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banner -dangers of the fisheries - dangers to the vessels

The characteristics of the fishing schooner and its management will be discussed hereafter. We shall here consider the dangers to which these vessels and their crews are exposed.

The dangers to which these vessels are liable may be considered under nine heads:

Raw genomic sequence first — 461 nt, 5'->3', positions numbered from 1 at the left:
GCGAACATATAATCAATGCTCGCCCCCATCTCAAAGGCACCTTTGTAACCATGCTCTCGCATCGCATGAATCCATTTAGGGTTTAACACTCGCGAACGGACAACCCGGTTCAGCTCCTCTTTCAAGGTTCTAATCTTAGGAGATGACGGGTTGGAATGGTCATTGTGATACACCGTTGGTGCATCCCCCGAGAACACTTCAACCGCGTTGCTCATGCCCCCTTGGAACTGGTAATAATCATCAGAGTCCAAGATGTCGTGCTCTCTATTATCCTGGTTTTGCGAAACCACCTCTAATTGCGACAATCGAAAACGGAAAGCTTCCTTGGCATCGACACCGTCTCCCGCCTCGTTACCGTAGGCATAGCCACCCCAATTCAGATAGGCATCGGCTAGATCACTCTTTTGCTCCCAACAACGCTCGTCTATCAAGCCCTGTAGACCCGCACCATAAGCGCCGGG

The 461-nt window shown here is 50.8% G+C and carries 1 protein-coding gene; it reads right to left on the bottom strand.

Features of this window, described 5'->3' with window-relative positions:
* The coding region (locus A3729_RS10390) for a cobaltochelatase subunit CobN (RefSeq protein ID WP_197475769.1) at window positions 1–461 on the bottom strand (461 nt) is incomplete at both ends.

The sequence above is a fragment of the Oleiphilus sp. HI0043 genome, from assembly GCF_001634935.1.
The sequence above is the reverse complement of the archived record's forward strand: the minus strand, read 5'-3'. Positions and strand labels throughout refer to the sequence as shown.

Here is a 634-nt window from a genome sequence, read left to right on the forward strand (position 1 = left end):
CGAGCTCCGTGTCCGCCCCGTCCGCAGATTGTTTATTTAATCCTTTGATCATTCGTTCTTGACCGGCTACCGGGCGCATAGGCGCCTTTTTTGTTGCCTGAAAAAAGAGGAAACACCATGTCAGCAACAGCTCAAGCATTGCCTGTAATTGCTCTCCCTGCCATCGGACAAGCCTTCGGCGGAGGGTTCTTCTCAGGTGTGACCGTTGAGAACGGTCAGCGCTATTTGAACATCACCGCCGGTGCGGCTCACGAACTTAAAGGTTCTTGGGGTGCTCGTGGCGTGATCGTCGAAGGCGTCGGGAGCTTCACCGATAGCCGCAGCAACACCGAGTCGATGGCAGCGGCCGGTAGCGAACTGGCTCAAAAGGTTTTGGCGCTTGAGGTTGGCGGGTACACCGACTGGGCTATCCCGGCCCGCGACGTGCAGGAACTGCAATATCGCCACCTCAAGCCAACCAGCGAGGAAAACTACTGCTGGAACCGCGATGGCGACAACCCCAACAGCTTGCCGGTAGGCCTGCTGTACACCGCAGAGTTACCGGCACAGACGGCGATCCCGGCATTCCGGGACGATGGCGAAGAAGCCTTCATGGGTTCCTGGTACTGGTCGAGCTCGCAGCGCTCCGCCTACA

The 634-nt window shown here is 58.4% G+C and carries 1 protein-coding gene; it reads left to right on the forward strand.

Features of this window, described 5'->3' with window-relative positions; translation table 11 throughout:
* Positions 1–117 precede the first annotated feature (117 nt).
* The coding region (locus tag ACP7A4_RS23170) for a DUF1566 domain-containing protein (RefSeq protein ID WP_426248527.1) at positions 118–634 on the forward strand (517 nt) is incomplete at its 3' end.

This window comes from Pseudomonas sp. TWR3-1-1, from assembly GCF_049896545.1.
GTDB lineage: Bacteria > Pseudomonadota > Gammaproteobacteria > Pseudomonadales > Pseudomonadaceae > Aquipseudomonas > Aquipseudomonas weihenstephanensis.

Dangers of the Cod Fishery of George's Bank.-- Judging from the record of disasters, the George's fishery is probably the most dangerous one in the world. On this ground over one hundred Gloucester vessels are constantly employed, winter and summer. In summer a few New London vessels resort there, principally for halibut, and it is also visited by a fleet of mackerel catchers. The peculiar dangers of this fishery are encountered chiefly in the winter. It is the custom for the vessels in winter to anchor close to one another upon some portion of the Banks. The favorite locality is in the immediate vicinity and to the eastward of extensive shoals, on which there is from 2 to 12 fathoms of water, and where the waves break in rough weather. There are few instances where vessels which have been lost in this locality have left any record of the nature of the disaster which befell them there is therefore doubt as to how most of the losses have occurred, but the theory is generally accepted that the vessels drifted into shallow water and foundered. There have been a few cases in which vessels have righted with loss of masts after being rolled over by the waves, and the crews have survived to tell the tale. Most of the losses have been during heavy easterly gales, when the vessels may have been forced into shallow water. The proximity in which the vessels are anchored greatly enhances the danger to which they are exposed, for if one of them goes adrift it may become necessary for many of those to leeward to cut their cables and also go adrift. Sometimes nearly the whole fleet has been thus set adrift at once. Of course, if they can retain their hold upon the bottom they are in comparatively littler danger.